Geoscientists agree that fracking is a necessary risk to be approached with the best possible technology.
The fourth annual Chesapeake Energy Lecture on hydraulic fracturing was last week on the University of Tulsa campus, hosted by the TU College of Law and the National Energy Policy Institute. During a point-and-counterpoint discussion with geoscientists David Hughes and Terry Engelder, the two were often on the same page.
Engelder is a professor in the geosciences department at Penn State University and a leading authority on the recent Marcellus gas shale play, located in the Appalachian Basin. A strong advocate for accessing our natural gas resources, he supports the use of hydraulic fracturing.
Hughes is the author of two recently released reports: “Will Natural Gas Fuel America in the 21st Century?” and “Life Cycle Greenhouse Gas Emissions from Shale Gas Compared to Coal: An Analysis of Two Conflicting Studies.”
To some, hydraulic fracturing is a controversial process that pumps water, sand and a chemical mixture underground to extract natural gas. To those of us in Oklahoma and other states with mature oil and gas plays, hydraulic fracturing has been a safe and effective way to increase production and make the most of a particular well bore and well site. To others, fracking has been alleged to cause environmental problems ranging from groundwater contamination to minor earthquakes.
Both speakers recommend more industry transparency and a clearer public understanding of the fracking process. Fracking entails risk, but safety requirements and applying industry best practices for every part of the process help ensure the safe and responsible development of natural gas.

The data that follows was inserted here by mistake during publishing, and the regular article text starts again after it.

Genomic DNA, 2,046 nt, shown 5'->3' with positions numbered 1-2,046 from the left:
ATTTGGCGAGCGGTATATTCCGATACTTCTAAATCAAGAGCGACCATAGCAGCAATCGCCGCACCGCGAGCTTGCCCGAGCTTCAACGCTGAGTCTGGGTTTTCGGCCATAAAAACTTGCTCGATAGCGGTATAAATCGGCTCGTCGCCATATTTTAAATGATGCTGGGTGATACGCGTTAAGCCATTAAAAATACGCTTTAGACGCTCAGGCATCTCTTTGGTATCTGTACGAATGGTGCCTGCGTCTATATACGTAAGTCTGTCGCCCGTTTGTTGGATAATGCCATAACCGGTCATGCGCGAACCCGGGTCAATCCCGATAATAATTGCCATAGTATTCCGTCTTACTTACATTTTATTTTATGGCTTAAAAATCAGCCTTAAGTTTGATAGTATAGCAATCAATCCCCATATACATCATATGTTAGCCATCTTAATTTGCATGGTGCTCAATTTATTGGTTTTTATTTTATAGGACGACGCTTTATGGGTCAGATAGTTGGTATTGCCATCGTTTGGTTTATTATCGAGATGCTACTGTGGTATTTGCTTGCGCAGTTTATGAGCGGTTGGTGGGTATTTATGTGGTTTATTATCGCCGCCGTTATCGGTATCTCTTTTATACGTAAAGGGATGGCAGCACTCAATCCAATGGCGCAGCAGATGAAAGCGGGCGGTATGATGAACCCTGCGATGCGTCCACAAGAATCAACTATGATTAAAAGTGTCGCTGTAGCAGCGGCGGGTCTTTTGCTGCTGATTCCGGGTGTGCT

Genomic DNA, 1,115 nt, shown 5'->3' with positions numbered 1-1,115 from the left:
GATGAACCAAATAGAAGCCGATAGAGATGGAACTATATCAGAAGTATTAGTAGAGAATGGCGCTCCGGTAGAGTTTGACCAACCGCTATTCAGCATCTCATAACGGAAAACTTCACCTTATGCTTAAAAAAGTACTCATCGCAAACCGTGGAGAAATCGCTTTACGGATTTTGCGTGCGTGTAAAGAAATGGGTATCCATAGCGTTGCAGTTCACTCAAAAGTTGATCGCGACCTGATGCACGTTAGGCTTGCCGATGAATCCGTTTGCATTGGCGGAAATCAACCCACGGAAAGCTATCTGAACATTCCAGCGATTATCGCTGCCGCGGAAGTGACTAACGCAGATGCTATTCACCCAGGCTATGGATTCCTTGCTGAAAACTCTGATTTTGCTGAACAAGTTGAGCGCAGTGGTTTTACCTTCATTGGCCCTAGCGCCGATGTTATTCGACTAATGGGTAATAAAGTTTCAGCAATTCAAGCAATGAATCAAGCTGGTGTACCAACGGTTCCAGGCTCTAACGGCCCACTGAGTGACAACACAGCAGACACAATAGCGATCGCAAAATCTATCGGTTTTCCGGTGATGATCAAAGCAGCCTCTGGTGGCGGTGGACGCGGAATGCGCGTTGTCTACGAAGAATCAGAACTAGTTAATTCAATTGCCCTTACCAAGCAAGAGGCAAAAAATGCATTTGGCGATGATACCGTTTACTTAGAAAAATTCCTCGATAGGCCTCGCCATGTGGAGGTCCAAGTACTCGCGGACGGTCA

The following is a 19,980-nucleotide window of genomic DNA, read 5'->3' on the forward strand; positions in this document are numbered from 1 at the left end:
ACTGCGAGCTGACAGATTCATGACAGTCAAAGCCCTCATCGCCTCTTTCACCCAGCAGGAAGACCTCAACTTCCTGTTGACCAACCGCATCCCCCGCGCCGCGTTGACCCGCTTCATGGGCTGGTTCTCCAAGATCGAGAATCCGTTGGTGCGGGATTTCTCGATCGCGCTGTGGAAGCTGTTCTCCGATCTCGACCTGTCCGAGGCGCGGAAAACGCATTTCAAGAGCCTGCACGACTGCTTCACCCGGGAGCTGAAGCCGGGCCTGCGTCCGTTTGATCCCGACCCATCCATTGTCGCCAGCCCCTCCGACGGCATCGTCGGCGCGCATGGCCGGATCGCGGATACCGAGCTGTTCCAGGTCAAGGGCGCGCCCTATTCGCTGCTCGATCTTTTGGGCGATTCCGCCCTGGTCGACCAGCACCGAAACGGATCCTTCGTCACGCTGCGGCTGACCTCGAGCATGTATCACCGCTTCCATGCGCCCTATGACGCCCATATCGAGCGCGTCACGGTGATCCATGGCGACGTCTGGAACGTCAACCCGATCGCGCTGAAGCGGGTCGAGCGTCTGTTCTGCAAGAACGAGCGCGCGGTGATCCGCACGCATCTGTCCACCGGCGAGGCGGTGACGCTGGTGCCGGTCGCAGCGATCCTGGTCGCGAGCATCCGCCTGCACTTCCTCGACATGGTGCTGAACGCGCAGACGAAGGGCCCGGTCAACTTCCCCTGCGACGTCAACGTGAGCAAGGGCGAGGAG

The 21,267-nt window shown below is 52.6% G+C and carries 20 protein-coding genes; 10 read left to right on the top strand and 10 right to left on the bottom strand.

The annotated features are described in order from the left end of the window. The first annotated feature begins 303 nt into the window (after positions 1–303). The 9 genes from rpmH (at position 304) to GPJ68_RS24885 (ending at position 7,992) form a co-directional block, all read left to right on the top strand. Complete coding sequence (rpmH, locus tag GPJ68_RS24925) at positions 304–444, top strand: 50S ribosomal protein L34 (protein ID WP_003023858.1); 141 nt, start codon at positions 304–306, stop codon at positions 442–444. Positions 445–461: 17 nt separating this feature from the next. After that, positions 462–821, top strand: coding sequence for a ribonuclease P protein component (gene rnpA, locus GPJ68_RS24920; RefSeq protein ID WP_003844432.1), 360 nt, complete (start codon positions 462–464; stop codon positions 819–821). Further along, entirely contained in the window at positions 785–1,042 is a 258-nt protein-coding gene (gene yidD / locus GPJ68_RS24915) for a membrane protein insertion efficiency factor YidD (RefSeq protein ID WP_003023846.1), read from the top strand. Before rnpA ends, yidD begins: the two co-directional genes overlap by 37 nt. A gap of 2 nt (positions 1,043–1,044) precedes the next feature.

“I’m a realist and we need it,” Hughes said. “So we’re going to have to look at best practices and try to reduce the impact as much as we can.”
Hughes suggested that we focus on a portfolio of alternatives and energy conservation, learning how to optimize the energy that we have. He said that low natural gas prices will result in a drastic reduction in drilling, which will produce a supply deficit and a price spike. He claims the industry has made some huge public relations mistakes.
Now, he feels it is learning. Recently, the website FracFocus at fracfocus.org was created to provide the public access to reported chemicals used for hydraulic fracturing within their area.
Engelder said the industry is not monolithic, but rather a group of people who are conscious of their environmental footprint and work very hard to mitigate these particular problems. He suggested the need for both state and federal funding for research by universities and federal branches such as the U.S. Geological Survey and the Department of Energy.
Hughes said a new Environmental Protection Agency study available by the end of the year will contain better data on methane emissions and some fracking issues. He feels those studies will do a lot in terms of credibility for the whole process.
The conclusion reached is that natural gas is the most available and perhaps the largest energy resource we Americans have, particularly in Oklahoma.
We cannot ignore it and expect to meet our energy demands. In fact, we must embrace it and continue to produce it responsibly for our nation’s sake.
Jim Roth, a former Oklahoma corporation commissioner, is an attorney with Phillips Murrah P.C. in Oklahoma City, where his practice focuses on clean, green energy for Oklahoma.